And now for our expectations for the upcoming quarter. Looking ahead to Q3 demand is solid in most of our significant end markets. In the second quarter our book-to-bill was substantially greater than 1 meaning we have built some backlog. We remain committed to making investments where necessary to support our customer needs now and well into the future. We have significant opportunities and we are excited about our ability to capitalize on it. Our goal remains the same, drive profitable growth while extending our technological lead in the industry. IPG Photonics currently expects Q3 revenues in the range of $165 million to $175 million.

The company anticipates Q3 earning per diluted share in the range of $0.77 to $0.87. The midpoint of this guidance represents revenue growth of 9% year-over-year. The EPS guidance is based upon 52,385,000 million diluted common shares which includes 51,462,000 million basic common shares outstanding and 923,000 potentially dilutive options at June 30, 2013. This guidance is subject to the risks we outlined in our reports with the SEC and assumes with the exchange rates remain at present levels. I want to reiterate that we do not attempt to forecast gains or losses related to exchange rates.

And with that we’ll open the call up for your questions.

Question-and-Answer Session

Operator

Thank you. We’ll now be conducting the question and answer session. (Operator Instructions). Thank you. Our first question comes from the line of Krish Sankar of Bank of America. Please proceed with your question.

Krish Sankar – Bank of America

Yeah hi, thanks for taking my question. I had a couple of them, Tim in terms of your guidance can you tell what gross margin and OpEx are you forecasting in for September?

Tim Mammen

Gross margins we used on the guidance were in the range of 53% to 54% so pretty similar to Q2 and OpEx should be relatively stable between the second and third quarter so we didn’t change any assumptions around that fundamentally.

Krish Sankar – Bank of America

Got it, all right. And then it clearly seems like you guys are doing a pretty good job in China with the strength in June despite like the weakness that’s happening in the macro. If I look at the last couple of years should we assume normal seasonality in China in Q4?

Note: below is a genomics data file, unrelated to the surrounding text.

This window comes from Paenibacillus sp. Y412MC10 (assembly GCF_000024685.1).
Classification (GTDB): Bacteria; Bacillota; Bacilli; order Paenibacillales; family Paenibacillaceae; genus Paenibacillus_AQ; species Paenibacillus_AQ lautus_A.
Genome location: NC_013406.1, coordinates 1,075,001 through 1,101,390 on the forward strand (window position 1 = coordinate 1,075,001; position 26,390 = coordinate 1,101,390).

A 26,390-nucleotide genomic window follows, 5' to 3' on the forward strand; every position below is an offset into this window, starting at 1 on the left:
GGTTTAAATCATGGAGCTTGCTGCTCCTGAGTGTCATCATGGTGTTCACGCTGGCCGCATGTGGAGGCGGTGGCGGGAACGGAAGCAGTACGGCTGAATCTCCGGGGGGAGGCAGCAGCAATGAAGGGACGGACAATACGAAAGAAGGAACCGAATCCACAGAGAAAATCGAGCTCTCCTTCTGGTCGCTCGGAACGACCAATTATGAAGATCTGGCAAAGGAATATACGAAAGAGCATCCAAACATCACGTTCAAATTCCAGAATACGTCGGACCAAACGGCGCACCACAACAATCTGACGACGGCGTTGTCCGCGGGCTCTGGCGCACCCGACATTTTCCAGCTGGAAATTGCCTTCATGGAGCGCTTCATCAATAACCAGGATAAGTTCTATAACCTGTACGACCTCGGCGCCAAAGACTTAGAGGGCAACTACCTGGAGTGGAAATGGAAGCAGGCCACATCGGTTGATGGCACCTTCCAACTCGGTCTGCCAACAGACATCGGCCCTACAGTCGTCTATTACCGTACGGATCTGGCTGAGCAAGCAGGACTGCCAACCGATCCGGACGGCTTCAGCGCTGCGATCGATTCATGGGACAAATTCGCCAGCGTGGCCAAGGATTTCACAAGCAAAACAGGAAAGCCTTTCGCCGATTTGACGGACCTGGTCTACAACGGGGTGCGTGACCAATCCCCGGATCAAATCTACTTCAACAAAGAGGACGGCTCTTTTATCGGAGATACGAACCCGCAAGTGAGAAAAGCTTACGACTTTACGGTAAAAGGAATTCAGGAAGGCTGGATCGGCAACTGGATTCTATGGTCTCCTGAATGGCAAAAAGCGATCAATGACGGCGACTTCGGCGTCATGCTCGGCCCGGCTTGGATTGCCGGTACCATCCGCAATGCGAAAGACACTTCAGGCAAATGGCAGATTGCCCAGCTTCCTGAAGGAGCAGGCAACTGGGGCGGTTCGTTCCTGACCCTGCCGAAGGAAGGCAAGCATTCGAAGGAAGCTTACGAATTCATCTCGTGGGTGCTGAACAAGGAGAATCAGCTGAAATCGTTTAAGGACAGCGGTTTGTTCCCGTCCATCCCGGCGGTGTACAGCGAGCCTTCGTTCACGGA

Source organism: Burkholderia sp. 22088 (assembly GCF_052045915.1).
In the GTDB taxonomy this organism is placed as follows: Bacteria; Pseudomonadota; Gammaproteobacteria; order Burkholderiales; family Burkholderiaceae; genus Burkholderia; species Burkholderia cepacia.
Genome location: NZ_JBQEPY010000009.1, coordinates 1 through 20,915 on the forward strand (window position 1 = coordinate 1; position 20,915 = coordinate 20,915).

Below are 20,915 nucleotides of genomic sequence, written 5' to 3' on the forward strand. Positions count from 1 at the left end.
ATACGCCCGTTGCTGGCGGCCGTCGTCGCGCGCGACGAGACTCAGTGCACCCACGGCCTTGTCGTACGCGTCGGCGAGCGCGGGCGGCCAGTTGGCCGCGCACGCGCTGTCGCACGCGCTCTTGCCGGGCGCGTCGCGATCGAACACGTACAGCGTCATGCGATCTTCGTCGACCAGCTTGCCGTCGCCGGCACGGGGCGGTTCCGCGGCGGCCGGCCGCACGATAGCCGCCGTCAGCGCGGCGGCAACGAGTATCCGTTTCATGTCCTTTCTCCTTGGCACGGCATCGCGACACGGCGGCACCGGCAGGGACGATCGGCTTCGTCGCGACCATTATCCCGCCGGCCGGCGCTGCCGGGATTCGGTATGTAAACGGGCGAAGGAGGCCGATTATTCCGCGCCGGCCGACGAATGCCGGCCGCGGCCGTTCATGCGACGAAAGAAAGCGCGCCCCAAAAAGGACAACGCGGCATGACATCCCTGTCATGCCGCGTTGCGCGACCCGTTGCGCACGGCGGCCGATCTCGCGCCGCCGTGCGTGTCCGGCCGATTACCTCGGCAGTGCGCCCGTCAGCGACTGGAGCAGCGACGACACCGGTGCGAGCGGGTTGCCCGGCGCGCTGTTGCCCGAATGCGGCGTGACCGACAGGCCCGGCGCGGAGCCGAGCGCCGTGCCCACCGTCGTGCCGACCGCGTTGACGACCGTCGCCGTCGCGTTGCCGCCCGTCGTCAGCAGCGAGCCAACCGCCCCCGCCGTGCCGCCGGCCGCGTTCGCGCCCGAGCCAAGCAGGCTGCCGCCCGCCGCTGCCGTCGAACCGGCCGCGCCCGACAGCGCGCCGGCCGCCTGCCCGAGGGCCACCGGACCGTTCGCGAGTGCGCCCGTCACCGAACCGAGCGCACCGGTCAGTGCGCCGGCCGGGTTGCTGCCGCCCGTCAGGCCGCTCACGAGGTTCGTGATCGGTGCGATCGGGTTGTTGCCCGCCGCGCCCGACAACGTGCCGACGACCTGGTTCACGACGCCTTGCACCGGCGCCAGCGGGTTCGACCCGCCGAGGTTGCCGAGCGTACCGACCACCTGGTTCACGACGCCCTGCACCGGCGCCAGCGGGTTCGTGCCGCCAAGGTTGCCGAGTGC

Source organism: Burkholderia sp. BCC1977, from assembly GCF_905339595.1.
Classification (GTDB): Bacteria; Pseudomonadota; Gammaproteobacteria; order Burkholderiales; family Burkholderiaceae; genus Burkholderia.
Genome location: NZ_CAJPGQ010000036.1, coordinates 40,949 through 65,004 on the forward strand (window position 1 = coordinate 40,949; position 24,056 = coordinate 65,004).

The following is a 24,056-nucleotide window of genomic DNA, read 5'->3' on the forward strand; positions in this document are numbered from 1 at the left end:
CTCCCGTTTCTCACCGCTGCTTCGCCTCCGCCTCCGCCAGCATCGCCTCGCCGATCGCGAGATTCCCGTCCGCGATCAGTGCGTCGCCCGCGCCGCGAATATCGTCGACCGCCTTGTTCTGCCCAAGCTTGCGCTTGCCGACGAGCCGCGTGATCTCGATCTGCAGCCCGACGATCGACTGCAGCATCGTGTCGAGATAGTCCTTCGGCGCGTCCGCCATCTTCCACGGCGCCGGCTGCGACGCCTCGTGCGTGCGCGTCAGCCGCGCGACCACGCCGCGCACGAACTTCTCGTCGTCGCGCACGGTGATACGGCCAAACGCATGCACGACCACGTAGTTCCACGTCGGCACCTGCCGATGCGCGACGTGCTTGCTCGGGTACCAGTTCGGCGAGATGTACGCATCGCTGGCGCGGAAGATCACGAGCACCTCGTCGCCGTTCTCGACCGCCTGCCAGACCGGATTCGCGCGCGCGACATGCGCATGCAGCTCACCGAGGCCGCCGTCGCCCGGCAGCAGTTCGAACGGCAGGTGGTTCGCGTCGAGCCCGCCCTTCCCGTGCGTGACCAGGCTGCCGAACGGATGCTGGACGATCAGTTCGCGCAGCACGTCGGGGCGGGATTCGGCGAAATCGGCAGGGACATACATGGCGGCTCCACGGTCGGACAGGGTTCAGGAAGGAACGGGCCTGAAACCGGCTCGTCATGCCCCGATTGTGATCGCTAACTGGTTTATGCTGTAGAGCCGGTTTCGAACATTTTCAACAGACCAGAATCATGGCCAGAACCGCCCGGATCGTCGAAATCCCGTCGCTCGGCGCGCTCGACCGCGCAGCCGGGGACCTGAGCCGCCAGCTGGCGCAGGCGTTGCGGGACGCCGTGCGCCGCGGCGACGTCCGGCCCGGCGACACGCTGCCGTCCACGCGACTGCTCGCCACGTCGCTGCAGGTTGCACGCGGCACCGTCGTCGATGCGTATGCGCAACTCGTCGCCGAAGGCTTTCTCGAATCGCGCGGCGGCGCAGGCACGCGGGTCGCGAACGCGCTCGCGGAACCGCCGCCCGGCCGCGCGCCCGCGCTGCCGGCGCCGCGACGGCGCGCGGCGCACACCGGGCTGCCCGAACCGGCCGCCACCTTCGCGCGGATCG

Tim Mammen

It’s a little bit early to start talking about Q4 but I would expect yes normal seasonality for Q4 in China where it tends to be a weaker quarter there.

Krish Sankar – Bank of America

Got it. And then just final question, in terms of September quarter guidance can you just give us an idea of what you are forecasting for the different segments high-power, medium power pulsed laser either Q–over-Q or year-over-year?

Tim Mammen

We don’t go into that kind of granularity relative to guidance on specific product lines. So, we’ve never really gone to that detail Krish I am not going to go there right now.

Krish Sankar – Bank of America

Got it. Thank you.

Operator

Our next question comes from the line of Patrick Newton with Stifel. Please proceed with your question.

Patrick Newton – Stifel

Hey good morning. Thanks for taking my question. Just a couple of housekeeping items, I guess Tim could you provide us with Russia’s sales in the quarter and also what the contribution from Mobius was both from quarter and expectations baked for September quarter?

Tim Mammen

Russia is less than 10% of sales so we don’t disclose that. And Mobius is really an R&D team that was acquired so at the moment the sales from those UV lasers are negligible it’s a very much development program for the new product line and I will say that they’ve had a – starting to gain some traction in terms of accelerating that program I think Valentin is pretty pleased with how that acquisition is being integrated on a technology basis.

Valentin Gapontsev

Regarding Russia, I reckon we’re reporting that Russia it’s a very big manufacturer and 90% of the Russian practical of this. However what they’re making contribution is expert to the first and final products outside of Russia. And Russia is still business is low due to a very specific condition there. Our major problem with any American public company in such country like Russia indeed so we’re on very high level of corruption so could not use any distribution network there we have to walk build our own network it’s a large country it takes time by series of investments to build own distribution network to protect it against of any corruption. Other problem in the Russia that Russia doesn’t have integrated networks strong integrators practically for example India and China which have enormous integration network of companies but Russia and India do not have further problem there to have supply to cut the money and finish in view of the need for a pool of complete solutions. They don’t need only a waiver. In our targeted, we’re often, region and Russia because of the complete solution the way we’re presenting and the way of this we believe that for this year, we have reached, laid a more progress in this direction so probably in two, three years (inaudible) own portfolio of the system of products and also we’ve built network distribution, our national wide network how to provide servicing of the product into Europe.

Patrick Newton – Stifel

All right. Thank you. And then I guess, Tim it seems goodwill declined sequentially from about $3.3 million to $500,000 roughly sequentially in the June quarter. Did that have – was that write-down had any kind of impact on OpEx in the quarter?